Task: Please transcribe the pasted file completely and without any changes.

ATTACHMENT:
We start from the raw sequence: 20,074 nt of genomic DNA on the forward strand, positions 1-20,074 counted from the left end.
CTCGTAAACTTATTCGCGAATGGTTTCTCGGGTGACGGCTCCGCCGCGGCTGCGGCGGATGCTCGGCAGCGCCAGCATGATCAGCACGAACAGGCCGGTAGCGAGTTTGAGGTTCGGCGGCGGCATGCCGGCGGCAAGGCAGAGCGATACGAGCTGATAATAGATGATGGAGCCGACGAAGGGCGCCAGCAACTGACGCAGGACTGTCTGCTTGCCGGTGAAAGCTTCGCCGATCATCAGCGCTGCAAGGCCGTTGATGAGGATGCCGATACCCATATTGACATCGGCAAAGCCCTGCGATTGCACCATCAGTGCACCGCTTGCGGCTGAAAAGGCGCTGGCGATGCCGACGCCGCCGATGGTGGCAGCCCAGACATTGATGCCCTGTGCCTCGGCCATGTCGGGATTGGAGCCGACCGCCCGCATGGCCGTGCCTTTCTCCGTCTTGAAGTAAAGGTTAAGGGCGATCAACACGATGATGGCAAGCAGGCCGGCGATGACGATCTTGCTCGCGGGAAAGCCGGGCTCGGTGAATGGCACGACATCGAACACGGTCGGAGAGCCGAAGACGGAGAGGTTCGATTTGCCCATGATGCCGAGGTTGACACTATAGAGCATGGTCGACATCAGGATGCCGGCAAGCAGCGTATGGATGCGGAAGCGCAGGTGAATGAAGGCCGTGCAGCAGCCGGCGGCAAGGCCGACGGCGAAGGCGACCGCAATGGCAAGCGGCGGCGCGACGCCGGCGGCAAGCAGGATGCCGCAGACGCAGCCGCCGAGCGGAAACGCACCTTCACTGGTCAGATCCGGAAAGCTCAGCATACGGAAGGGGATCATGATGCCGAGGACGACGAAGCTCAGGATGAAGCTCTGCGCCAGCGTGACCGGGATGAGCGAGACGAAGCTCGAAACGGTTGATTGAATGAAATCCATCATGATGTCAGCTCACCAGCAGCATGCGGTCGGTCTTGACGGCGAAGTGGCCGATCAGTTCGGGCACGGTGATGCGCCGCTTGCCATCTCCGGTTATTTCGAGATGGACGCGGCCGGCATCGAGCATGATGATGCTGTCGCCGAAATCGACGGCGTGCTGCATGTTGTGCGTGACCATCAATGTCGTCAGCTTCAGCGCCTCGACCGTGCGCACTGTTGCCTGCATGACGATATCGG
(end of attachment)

We start from the raw sequence: 20,074 nt of genomic DNA on the forward strand, positions 1-20,074 counted from the left end.
CTCGTAAACTTATTCGCGAATGGTTTCTCGGGTGACGGCTCCGCCGCGGCTGCGGCGGATGCTCGGCAGCGCCAGCATGATCAGCACGAACAGGCCGGTAGCGAGTTTGAGGTTCGGCGGCGGCATGCCGGCGGCAAGGCAGAGCGATACGAGCTGATAATAGATGATGGAGCCGACGAAGGGCGCCAGCAACTGACGCAGGACTGTCTGCTTGCCGGTGAAAGCTTCGCCGATCATCAGCGCTGCAAGGCCGTTGATGAGGATGCCGATACCCATATTGACATCGGCAAAGCCCTGCGATTGCACCATCAGTGCACCGCTTGCGGCTGAAAAGGCGCTGGCGATGCCGACGCCGCCGATGGTGGCAGCCCAGACATTGATGCCCTGTGCCTCGGCCATGTCGGGATTGGAGCCGACCGCCCGCATGGCCGTGCCTTTCTCCGTCTTGAAGTAAAGGTTAAGGGCGATCAACACGATGATGGCAAGCAGGCCGGCGATGACGATCTTGCTCGCGGGAAAGCCGGGCTCGGTGAATGGCACGACATCGAACACGGTCGGAGAGCCGAAGACGGAGAGGTTCGATTTGCCCATGATGCCGAGGTTGACACTATAGAGCATGGTCGACATCAGGATGCCGGCAAGCAGCGTATGGATGCGGAAGCGCAGGTGAATGAAGGCCGTGCAGCAGCCGGCGGCAAGGCCGACGGCGAAGGCGACCGCAATGGCAAGCGGCGGCGCGACGCCGGCGGCAAGCAGGATGCCGCAGACGCAGCCGCCGAGCGGAAACGCACCTTCACTGGTCAGATCCGGAAAGCTCAGCATACGGAAGGGGATCATGATGCCGAGGACGACGAAGCTCAGGATGAAGCTCTGCGCCAGCGTGACCGGGATGAGCGAGACGAAGCTCGAAACGGTTGATTGAATGAAATCCATCATGATGTCAGCTCACCAGCAGCATGCGGTCGGTCTTGACGGCGAAGTGGCCGATCAGTTCGGGCACGGTGATGCGCCGCTTGCCATCTCCGGTTATTTCGAGATGGACGCGGCCGGCATCGAGCATGATGATGCTGTCGCCGAAATCGACGGCGTGCTGCATGTTGTGCGTGACCATCAATGTCGTCAGCTTCAGCGCCTCGACCGTGCGCACTGTTGCCTGCATGACGATATCGG